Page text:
Electricity wasn't the problem -- we had daylight all day, and candles, flashlights, and lanterns all night.
Heat wasn't the problem -- we had two woodstoves within four fireplaces and cords of seasoned wood stacked up.
Modern technological connectivity wasn't the problem -- we had chargers for all our devices that could be re-charged in our vehicles.
Food preservation wasn't the problem -- we had a small generator to periodically give our refrigerator/freezer a shot in the arm for continued freshness.
Water wasn't the problem -- we had fresh snow blanketing the ground, water bottles stored in the garage, and a lake on the other side of the woods.
Running water was the problem. Cool, clear, fresh, continuously flowing, running water.
In the Bible, Jesus speaks to the woman at the well and refers to Himself as the "living water":
Jesus answered and said to her, “Everyone who drinks this water will be thirsty again; but whoever drinks the water I shall give will never thirst; the water I shall give will become in him a spring of water welling up to eternal life.” The woman said to him, “Sir, give me this water, so that I may not be thirsty or have to keep coming here to draw water.” (John 4:10-15)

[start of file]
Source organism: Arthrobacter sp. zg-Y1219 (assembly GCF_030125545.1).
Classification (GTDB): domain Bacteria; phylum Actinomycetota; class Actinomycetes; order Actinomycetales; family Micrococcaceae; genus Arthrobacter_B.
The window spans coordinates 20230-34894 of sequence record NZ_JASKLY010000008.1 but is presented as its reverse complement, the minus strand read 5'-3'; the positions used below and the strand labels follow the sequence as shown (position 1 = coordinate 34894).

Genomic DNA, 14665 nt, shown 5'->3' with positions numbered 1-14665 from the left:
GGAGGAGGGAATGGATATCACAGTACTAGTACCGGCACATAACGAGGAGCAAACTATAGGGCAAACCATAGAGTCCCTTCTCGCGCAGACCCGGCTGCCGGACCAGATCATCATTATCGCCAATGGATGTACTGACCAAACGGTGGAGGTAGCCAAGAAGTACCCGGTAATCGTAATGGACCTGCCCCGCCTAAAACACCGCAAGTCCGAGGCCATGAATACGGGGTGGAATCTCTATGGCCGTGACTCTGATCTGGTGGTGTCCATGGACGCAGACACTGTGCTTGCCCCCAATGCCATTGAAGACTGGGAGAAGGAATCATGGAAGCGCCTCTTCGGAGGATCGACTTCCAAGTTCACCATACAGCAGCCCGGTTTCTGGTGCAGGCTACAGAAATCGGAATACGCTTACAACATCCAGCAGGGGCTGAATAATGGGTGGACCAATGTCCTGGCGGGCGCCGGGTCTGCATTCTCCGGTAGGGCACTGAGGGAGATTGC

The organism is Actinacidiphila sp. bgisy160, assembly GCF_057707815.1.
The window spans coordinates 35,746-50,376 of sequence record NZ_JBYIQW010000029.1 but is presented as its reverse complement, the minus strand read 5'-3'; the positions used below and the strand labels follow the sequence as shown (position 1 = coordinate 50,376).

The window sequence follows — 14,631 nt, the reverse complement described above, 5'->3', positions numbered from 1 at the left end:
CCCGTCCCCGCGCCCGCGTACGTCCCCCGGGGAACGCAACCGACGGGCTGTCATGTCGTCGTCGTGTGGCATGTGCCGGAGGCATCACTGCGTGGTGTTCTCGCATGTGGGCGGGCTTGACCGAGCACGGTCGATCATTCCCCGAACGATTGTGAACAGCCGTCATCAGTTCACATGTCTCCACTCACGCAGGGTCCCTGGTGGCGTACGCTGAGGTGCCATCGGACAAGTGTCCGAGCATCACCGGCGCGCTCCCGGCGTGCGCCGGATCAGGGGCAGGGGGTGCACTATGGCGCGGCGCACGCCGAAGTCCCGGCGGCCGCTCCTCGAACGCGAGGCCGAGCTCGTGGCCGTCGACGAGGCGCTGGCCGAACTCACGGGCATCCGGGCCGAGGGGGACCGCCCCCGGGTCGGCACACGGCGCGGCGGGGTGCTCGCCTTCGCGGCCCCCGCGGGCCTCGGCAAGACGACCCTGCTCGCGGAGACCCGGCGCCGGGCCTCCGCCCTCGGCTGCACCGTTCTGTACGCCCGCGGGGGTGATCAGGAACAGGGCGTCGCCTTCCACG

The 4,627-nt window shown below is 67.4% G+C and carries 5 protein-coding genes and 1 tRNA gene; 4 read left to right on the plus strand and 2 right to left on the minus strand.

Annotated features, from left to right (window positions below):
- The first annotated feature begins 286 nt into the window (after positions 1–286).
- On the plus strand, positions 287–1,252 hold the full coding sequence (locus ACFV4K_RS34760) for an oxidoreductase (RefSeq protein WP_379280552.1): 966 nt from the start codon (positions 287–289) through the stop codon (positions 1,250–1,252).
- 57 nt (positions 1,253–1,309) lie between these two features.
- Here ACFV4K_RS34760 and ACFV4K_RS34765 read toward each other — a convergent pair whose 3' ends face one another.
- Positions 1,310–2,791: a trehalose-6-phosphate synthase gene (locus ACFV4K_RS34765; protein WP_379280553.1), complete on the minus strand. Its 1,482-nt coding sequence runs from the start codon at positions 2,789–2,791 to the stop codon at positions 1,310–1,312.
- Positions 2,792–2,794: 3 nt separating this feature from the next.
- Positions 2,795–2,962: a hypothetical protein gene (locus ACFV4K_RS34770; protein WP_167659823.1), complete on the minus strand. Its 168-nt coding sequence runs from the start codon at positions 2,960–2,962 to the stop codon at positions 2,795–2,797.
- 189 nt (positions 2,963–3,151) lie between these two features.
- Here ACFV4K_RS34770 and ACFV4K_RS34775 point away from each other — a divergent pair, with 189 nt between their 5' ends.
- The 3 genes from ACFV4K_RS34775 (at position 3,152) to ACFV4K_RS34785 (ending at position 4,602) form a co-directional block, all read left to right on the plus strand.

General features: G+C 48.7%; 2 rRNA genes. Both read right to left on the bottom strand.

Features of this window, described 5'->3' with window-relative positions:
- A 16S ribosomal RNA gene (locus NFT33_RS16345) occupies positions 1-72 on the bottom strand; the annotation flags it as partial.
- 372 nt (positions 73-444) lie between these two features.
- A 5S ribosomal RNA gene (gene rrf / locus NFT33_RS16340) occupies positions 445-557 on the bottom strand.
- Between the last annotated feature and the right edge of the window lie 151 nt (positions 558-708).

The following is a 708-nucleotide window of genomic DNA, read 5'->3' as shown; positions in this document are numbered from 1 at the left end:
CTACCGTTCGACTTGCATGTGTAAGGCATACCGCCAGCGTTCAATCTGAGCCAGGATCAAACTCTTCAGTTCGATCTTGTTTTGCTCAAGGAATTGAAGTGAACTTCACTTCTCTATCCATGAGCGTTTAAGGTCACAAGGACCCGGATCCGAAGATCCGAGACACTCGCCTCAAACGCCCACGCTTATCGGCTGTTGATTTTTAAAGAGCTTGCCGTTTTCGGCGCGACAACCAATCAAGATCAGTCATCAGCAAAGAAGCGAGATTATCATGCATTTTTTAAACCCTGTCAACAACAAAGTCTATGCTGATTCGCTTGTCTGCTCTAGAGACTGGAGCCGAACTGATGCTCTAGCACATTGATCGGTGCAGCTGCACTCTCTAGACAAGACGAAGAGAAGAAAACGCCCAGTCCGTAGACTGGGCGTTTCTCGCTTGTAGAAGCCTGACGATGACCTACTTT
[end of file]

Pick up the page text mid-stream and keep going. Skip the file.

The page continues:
No matter how many other things we are juggling in life, and no matter how well we think we are juggling them, eventually we will face a need for cool, clear, fresh, continuously flowing, running water. Running water not only will cleanse whatever is dirty, but it will cleanse it continuously and repeatedly, as well as carry away all the dirt and grime.
Isn't Jesus just like this?
Isn't His Sacrament of Reconciliation (which Bishop Victor B. Galeone refers to as, "the Sacrament of Peace") just like this?
If you haven't been to Confession in a while, start thinking about it now. Lent is coming next month (Ash Wednesday is March 4th), and it's the perfect time to renew our purification in Christ. It's the perfect time to clean out the dirt, to "scrape off and fluff up" as my friend Alice likes to say. Through the priest, Jesus Christ makes Himself available to YOU during the Sacrament of Reconciliation, to absolve you of your sins and, as he advised St. Mary Magdalene, to set your feet on a path toward Him to go and do this sin no more (cf. John 8:11).
We're never going to be perfect. We're never going to be utterly, sparklingly, heavenly clean. At least not here on Earth. But in those few moments of Confession, the Lord will absolve you of your sins, wipe your earthly slate clean, and provide you with the graces you need to move forward in your life, beyond the weight and filth of whatever dirt your soul might be carting around.
So go. Go. Go to Confession! Go!!! I mean it.